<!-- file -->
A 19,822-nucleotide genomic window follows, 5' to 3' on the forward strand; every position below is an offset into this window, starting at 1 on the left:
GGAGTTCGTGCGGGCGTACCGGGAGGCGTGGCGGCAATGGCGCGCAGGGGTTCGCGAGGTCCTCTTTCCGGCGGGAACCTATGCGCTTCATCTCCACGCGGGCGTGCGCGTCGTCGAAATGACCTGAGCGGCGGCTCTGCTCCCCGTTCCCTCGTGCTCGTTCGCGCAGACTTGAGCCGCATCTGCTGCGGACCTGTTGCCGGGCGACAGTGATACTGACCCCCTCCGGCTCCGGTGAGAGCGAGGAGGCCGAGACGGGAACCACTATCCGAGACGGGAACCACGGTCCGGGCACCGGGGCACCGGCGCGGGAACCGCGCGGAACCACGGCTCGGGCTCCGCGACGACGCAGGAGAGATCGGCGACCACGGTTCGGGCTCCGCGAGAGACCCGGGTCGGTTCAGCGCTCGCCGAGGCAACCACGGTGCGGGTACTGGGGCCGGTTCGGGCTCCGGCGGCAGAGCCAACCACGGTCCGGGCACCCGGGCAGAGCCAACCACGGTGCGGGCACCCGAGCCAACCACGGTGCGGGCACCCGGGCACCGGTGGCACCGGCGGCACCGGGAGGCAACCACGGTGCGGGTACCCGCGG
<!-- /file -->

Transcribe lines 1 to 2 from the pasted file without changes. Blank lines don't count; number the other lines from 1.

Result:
A 19,822-nucleotide genomic window follows, 5' to 3' on the forward strand; every position below is an offset into this window, starting at 1 on the left:
GGAGTTCGTGCGGGCGTACCGGGAGGCGTGGCGGCAATGGCGCGCAGGGGTTCGCGAGGTCCTCTTTCCGGCGGGAACCTATGCGCTTCATCTCCACGCGGGCGTGCGCGTCGTCGAAATGACCTGAGCGGCGGCTCTGCTCCCCGTTCCCTCGTGCTCGTTCGCGCAGACTTGAGCCGCATCTGCTGCGGACCTGTTGCCGGGCGACAGTGATACTGACCCCCTCCGGCTCCGGTGAGAGCGAGGAGGCCGAGACGGGAACCACTATCCGAGACGGGAACCACGGTCCGGGCACCGGGGCACCGGCGCGGGAACCGCGCGGAACCACGGCTCGGGCTCCGCGACGACGCAGGAGAGATCGGCGACCACGGTTCGGGCTCCGCGAGAGACCCGGGTCGGTTCAGCGCTCGCCGAGGCAACCACGGTGCGGGTACTGGGGCCGGTTCGGGCTCCGGCGGCAGAGCCAACCACGGTCCGGGCACCCGGGCAGAGCCAACCACGGTGCGGGCACCCGAGCCAACCACGGTGCGGGCACCCGGGCACCGGTGGCACCGGCGGCACCGGGAGGCAACCACGGTGCGGGTACCCGCGG